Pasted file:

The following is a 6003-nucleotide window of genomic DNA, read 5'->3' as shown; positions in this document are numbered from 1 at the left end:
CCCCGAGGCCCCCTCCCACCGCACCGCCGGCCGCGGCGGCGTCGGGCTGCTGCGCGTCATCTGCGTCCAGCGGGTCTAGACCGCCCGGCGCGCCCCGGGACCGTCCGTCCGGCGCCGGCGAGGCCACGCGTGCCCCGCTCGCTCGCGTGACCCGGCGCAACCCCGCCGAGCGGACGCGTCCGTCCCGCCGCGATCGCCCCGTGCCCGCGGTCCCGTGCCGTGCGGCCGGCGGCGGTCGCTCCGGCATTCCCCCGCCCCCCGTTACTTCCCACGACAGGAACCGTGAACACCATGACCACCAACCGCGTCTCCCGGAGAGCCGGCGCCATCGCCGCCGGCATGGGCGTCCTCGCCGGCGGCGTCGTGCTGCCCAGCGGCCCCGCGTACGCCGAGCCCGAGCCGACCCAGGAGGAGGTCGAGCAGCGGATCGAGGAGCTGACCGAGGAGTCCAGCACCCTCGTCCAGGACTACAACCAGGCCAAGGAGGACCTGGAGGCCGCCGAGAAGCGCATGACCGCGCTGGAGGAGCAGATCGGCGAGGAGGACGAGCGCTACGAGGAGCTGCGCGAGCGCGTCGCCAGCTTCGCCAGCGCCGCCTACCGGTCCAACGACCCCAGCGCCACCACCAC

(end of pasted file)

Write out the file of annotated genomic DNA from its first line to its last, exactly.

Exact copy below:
The following is a 6003-nucleotide window of genomic DNA, read 5'->3' as shown; positions in this document are numbered from 1 at the left end:
CCCCGAGGCCCCCTCCCACCGCACCGCCGGCCGCGGCGGCGTCGGGCTGCTGCGCGTCATCTGCGTCCAGCGGGTCTAGACCGCCCGGCGCGCCCCGGGACCGTCCGTCCGGCGCCGGCGAGGCCACGCGTGCCCCGCTCGCTCGCGTGACCCGGCGCAACCCCGCCGAGCGGACGCGTCCGTCCCGCCGCGATCGCCCCGTGCCCGCGGTCCCGTGCCGTGCGGCCGGCGGCGGTCGCTCCGGCATTCCCCCGCCCCCCGTTACTTCCCACGACAGGAACCGTGAACACCATGACCACCAACCGCGTCTCCCGGAGAGCCGGCGCCATCGCCGCCGGCATGGGCGTCCTCGCCGGCGGCGTCGTGCTGCCCAGCGGCCCCGCGTACGCCGAGCCCGAGCCGACCCAGGAGGAGGTCGAGCAGCGGATCGAGGAGCTGACCGAGGAGTCCAGCACCCTCGTCCAGGACTACAACCAGGCCAAGGAGGACCTGGAGGCCGCCGAGAAGCGCATGACCGCGCTGGAGGAGCAGATCGGCGAGGAGGACGAGCGCTACGAGGAGCTGCGCGAGCGCGTCGCCAGCTTCGCCAGCGCCGCCTACCGGTCCAACGACCCCAGCGCCACCACCAC